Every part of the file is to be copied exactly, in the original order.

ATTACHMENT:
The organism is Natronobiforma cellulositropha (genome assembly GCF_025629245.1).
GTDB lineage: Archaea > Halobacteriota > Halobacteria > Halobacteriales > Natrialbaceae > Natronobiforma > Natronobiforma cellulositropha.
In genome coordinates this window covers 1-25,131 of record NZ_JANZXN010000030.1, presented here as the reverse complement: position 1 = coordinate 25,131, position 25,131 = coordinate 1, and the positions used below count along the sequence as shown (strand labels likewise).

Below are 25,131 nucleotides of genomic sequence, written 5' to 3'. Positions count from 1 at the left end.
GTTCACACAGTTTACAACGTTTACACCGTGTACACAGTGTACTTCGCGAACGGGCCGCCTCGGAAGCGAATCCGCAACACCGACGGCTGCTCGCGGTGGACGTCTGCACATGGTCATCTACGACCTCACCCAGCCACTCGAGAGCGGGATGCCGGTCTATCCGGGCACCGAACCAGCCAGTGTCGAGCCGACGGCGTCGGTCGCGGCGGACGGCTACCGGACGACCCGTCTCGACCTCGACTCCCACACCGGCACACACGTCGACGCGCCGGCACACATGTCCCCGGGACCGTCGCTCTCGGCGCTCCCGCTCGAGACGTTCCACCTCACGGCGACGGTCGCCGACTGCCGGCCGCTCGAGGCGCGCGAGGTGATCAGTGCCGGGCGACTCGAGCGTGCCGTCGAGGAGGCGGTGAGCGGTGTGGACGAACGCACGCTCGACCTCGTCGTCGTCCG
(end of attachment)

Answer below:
The organism is Natronobiforma cellulositropha (genome assembly GCF_025629245.1).
GTDB lineage: Archaea > Halobacteriota > Halobacteria > Halobacteriales > Natrialbaceae > Natronobiforma > Natronobiforma cellulositropha.
In genome coordinates this window covers 1-25,131 of record NZ_JANZXN010000030.1, presented here as the reverse complement: position 1 = coordinate 25,131, position 25,131 = coordinate 1, and the positions used below count along the sequence as shown (strand labels likewise).

Below are 25,131 nucleotides of genomic sequence, written 5' to 3'. Positions count from 1 at the left end.
GTTCACACAGTTTACAACGTTTACACCGTGTACACAGTGTACTTCGCGAACGGGCCGCCTCGGAAGCGAATCCGCAACACCGACGGCTGCTCGCGGTGGACGTCTGCACATGGTCATCTACGACCTCACCCAGCCACTCGAGAGCGGGATGCCGGTCTATCCGGGCACCGAACCAGCCAGTGTCGAGCCGACGGCGTCGGTCGCGGCGGACGGCTACCGGACGACCCGTCTCGACCTCGACTCCCACACCGGCACACACGTCGACGCGCCGGCACACATGTCCCCGGGACCGTCGCTCTCGGCGCTCCCGCTCGAGACGTTCCACCTCACGGCGACGGTCGCCGACTGCCGGCCGCTCGAGGCGCGCGAGGTGATCAGTGCCGGGCGACTCGAGCGTGCCGTCGAGGAGGCGGTGAGCGGTGTGGACGAACGCACGCTCGACCTCGTCGTCGTCCG